Re-industrialisation has been identified as one of the key initiatives with the potential to unlock South Africa’s economic growth potential, which will, in turn, demand technical skills such as those offered by artisans.
However, Steel and Engineering Industries Federation of Southern Africa (Seifsa) CEO Kaizer Nyatsumba warned on Tuesday that South Africa does not produce a sufficient number of artisan skills on a yearly basis, when compared with the skills produced by universities, universities of technology and colleges.
He highlighted that chief among the reasons for this is that South Africans, generally, associate good jobs with university qualifications, while skills produced by technical and vocational education and training (TVET) colleges are often regarded as inferior.
“Generally, as South Africans, we tend to place too great an emphasis on sending children to universities to improve their chances of getting employed, notwithstanding the fact that every year thousands of university graduates struggle to find employment. We need to start taking TVET colleges more seriously,” he averred.
Nyatsumba further noted that artisan skills produced by TVET colleges are often in demand, but that South Africa isn’t producing enough skilled artisans.
“Therefore, we need to start seeing TVET colleges as significant contributors of skills required by the economy,” he said.
It was for this reason, besides others, that Seifsa introduced the Seifsa Awards for Excellence in 2015 to celebrate companies that have embarked on the continuous journey of developing a pool of artisans that South Africa can count on.
Nyatsumba said Seifsa will, this year, again present the ‘Decade of the Artisan Award’ to a company that trained the highest number of artisans in 2017, one of seven awards categories of the Seifsa Awards for Excellence.
The other categories include the Environment Stewardship of the Year Award, which will be awarded to an organisation that has successfully implemented greening initiatives in its day-to-day business operations in 2017; the Most Innovative Company of the Year, which will be awarded to a company that showed the best level of innovation in research and development or production in 2017; and the Most Transformed Company of the Year Award, which will be received by a company that showed the highest transformation level in the composition of its board of directors, executive management and managerial team in 2017.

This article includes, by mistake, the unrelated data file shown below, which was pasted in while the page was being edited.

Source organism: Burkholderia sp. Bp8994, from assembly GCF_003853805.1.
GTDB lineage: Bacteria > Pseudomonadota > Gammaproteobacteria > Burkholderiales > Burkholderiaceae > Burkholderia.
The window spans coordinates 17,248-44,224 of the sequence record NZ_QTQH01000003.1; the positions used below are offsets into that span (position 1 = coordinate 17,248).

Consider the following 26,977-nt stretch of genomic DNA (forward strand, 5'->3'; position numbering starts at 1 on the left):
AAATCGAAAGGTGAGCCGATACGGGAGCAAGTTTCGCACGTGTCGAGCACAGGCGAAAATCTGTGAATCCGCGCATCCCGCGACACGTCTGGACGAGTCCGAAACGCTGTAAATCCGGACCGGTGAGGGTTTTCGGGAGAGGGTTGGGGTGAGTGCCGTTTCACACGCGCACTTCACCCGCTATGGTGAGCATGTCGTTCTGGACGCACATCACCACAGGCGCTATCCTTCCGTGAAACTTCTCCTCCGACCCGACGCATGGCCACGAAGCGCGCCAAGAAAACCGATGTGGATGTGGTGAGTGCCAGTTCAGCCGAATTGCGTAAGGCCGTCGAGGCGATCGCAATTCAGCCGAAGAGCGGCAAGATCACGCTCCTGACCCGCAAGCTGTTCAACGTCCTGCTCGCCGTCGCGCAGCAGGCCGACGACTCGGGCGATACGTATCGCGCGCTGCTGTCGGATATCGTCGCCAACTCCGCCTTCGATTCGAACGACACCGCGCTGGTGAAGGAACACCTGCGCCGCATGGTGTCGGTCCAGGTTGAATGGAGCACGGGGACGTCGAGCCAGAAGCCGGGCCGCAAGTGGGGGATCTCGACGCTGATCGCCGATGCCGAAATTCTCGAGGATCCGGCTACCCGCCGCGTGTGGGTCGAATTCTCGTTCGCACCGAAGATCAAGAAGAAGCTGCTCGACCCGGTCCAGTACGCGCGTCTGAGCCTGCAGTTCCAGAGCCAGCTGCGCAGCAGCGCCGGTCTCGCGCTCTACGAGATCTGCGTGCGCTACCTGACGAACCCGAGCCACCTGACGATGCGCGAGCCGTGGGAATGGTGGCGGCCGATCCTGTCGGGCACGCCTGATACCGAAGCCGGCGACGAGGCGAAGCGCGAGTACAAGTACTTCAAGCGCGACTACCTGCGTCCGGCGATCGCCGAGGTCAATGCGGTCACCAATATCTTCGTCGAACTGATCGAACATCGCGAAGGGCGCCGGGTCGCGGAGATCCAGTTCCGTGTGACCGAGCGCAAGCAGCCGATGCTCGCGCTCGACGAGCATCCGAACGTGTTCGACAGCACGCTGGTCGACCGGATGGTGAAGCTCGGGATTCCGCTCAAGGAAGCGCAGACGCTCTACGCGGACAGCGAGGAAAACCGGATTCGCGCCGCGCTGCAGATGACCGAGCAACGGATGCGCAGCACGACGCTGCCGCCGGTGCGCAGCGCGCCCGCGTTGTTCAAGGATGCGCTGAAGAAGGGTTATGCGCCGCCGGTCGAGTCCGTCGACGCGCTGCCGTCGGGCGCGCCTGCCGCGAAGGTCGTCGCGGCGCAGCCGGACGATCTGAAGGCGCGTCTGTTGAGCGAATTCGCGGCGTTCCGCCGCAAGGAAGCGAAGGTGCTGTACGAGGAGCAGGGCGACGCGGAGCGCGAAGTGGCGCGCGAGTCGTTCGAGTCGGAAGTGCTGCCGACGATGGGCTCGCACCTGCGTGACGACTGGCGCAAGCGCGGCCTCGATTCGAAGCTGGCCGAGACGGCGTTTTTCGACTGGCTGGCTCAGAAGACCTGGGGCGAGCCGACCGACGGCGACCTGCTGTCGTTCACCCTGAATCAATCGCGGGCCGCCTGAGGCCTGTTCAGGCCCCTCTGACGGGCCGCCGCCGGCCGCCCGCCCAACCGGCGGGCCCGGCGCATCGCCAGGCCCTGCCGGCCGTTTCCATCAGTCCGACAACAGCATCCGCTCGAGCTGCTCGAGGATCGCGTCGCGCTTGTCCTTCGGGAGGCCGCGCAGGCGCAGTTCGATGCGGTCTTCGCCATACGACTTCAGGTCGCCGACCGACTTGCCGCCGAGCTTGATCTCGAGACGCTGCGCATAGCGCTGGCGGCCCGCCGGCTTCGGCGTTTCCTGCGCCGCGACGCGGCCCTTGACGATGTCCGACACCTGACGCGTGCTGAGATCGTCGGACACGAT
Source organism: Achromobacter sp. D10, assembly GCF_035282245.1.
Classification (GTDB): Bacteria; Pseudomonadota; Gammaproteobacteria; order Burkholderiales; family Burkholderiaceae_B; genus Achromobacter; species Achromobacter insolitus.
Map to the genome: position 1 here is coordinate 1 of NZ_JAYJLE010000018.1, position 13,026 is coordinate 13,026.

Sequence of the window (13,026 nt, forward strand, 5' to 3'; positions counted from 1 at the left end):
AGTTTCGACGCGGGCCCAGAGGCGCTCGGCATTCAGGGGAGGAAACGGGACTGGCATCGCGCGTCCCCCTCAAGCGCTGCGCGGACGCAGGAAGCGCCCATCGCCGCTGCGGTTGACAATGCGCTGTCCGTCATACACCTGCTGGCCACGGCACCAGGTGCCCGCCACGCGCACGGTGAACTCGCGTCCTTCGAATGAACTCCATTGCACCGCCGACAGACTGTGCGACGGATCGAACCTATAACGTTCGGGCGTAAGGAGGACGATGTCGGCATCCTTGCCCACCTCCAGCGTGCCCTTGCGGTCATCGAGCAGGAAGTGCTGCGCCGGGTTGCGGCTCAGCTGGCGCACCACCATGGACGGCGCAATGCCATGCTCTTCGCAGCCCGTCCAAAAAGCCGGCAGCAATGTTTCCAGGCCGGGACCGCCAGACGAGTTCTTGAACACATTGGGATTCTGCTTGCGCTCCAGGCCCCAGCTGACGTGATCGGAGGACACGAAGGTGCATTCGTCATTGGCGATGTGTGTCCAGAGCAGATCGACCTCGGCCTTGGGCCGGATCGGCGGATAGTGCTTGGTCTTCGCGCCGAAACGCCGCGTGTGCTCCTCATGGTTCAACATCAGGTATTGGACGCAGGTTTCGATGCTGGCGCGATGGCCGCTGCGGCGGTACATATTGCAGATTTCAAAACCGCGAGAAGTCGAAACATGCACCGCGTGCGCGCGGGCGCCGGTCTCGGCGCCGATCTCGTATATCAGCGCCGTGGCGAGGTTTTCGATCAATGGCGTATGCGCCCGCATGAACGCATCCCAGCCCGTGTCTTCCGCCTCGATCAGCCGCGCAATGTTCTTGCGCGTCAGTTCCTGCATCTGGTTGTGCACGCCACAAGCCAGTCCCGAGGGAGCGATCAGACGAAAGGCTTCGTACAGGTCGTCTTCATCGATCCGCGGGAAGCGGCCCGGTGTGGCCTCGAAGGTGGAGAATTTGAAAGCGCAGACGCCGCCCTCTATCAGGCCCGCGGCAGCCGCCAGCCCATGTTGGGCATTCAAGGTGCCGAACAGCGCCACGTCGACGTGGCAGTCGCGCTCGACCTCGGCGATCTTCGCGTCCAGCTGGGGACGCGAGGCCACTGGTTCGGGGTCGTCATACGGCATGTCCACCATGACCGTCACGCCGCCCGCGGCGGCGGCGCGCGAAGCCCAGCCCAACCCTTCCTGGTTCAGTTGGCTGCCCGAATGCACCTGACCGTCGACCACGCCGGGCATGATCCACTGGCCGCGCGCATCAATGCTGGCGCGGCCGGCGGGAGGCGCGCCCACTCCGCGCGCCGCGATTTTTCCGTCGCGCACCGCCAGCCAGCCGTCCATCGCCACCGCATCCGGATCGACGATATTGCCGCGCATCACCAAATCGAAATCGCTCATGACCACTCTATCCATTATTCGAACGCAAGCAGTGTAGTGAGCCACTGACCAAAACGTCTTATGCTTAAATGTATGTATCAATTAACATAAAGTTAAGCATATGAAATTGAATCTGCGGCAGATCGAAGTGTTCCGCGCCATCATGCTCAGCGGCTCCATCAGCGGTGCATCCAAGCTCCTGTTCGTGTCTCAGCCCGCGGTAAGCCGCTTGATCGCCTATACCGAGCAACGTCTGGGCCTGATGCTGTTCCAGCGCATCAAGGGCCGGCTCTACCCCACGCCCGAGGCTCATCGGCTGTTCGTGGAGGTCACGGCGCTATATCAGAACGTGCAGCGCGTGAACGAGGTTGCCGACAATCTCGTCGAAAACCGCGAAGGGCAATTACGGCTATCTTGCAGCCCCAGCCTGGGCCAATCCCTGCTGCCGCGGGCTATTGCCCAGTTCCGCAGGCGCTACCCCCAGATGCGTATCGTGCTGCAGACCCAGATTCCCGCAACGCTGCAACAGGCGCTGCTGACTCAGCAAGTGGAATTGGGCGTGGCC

“[The Most Transformed Company of the Year Award category pits companies employing fewer than 100 people against those of similar size, and companies employing more than 100 companies against others of a similar size,” Nyatsumba explained.
Also included in the award categories are the Best Corporate Social Investment Award, which will be presented to a company whose corporate social investment programmes in 2017 had a major impact on the lives of its beneficiaries; the Customer Service Award, which will be presented to a company rated the highest in customer service performance in 2017; and the Health and Safety Award of the Year, which will be awarded to a company with the best legal compliance record in health and safety or the lowest lost-time injury frequency rate in 2017.
Nyatsumba encouraged manufacturers operating in the metals and engineering sector to submit their entries for the seven categories before Friday, April 20.
Seifsa awards entrants, who can enter by visiting the Seifsa Awards website, will be assessed on their performance in the period January 1, 2017, to December 31, 2017.
The awards are open to all companies in the metals and engineering sector, and not only those that are members of associations affiliated to Seifsa, with winners being honoured at a ceremony that will take place at the Industrial Development Corporation Conference Centre, in Sandton, on May 24.
BY: Simone Liedtke